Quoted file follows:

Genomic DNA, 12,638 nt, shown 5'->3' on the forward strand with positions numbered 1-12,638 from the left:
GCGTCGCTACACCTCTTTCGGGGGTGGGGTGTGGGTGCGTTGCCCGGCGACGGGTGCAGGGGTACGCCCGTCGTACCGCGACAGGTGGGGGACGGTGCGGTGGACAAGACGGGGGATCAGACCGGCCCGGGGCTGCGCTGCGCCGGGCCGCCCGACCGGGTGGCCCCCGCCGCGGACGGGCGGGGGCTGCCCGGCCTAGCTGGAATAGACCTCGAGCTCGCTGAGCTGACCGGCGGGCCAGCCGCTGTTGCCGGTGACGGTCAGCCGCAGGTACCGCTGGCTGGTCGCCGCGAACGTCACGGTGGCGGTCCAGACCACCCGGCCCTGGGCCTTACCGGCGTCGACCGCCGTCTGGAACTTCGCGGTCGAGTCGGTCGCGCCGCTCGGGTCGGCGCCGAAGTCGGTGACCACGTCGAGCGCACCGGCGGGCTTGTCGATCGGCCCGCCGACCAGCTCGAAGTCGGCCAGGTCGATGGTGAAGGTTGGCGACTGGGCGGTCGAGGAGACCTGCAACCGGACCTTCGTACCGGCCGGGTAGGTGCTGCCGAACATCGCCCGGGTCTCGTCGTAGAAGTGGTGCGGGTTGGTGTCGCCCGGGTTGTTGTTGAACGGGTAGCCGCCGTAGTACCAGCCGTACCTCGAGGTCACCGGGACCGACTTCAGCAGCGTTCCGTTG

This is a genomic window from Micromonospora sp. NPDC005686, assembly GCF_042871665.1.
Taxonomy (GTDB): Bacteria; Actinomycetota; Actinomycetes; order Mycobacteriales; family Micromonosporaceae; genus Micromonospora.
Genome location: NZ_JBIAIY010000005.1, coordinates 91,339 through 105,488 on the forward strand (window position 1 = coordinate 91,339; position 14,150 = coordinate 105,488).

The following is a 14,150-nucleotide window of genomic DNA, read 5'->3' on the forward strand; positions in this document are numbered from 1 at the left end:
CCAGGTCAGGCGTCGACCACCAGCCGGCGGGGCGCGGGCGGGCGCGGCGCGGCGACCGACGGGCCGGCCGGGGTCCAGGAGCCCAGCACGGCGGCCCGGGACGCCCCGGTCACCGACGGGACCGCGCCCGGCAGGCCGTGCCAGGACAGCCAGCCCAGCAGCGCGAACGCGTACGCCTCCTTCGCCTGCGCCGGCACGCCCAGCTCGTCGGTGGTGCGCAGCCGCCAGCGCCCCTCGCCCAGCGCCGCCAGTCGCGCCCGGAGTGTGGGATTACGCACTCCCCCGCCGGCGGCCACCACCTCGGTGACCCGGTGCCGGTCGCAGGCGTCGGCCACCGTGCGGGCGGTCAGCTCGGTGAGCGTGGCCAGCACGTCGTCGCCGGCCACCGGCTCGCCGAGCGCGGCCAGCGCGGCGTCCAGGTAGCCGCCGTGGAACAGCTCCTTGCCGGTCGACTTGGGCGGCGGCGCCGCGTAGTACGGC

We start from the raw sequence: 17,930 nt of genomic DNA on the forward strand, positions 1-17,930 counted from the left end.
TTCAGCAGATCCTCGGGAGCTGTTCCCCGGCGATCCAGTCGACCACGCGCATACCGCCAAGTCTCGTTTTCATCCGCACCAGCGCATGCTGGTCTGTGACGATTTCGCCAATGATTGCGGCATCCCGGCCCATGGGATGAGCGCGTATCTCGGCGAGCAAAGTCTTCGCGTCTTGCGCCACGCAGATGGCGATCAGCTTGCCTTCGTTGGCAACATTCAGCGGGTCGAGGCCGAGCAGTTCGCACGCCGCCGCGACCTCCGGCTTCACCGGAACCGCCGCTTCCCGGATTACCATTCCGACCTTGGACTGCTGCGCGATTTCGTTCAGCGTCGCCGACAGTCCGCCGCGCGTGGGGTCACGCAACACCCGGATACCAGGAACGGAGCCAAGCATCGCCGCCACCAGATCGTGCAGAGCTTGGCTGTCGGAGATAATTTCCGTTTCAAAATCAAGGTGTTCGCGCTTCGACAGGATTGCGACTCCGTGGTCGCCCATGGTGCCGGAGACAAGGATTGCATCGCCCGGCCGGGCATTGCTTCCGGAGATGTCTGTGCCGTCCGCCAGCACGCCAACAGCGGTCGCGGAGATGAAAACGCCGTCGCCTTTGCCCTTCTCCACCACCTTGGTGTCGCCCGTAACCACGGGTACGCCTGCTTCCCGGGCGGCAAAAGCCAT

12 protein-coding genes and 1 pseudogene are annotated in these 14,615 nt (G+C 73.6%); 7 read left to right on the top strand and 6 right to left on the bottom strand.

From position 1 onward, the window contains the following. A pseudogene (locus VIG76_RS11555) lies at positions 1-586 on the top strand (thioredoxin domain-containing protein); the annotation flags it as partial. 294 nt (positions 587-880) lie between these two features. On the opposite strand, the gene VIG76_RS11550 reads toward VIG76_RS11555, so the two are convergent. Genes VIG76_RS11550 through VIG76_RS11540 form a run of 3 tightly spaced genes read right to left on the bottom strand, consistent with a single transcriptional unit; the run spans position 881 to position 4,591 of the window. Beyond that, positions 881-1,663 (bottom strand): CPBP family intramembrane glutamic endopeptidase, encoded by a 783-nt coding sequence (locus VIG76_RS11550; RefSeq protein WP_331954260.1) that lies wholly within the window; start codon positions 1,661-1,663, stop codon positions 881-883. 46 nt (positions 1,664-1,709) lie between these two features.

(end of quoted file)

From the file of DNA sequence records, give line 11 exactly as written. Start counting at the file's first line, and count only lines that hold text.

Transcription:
From position 1 onward, the window contains the following. A pseudogene (locus VIG76_RS11555) lies at positions 1-586 on the top strand (thioredoxin domain-containing protein); the annotation flags it as partial. 294 nt (positions 587-880) lie between these two features. On the opposite strand, the gene VIG76_RS11550 reads toward VIG76_RS11555, so the two are convergent. Genes VIG76_RS11550 through VIG76_RS11540 form a run of 3 tightly spaced genes read right to left on the bottom strand, consistent with a single transcriptional unit; the run spans position 881 to position 4,591 of the window. Beyond that, positions 881-1,663 (bottom strand): CPBP family intramembrane glutamic endopeptidase, encoded by a 783-nt coding sequence (locus VIG76_RS11550; RefSeq protein WP_331954260.1) that lies wholly within the window; start codon positions 1,661-1,663, stop codon positions 881-883. 46 nt (positions 1,664-1,709) lie between these two features.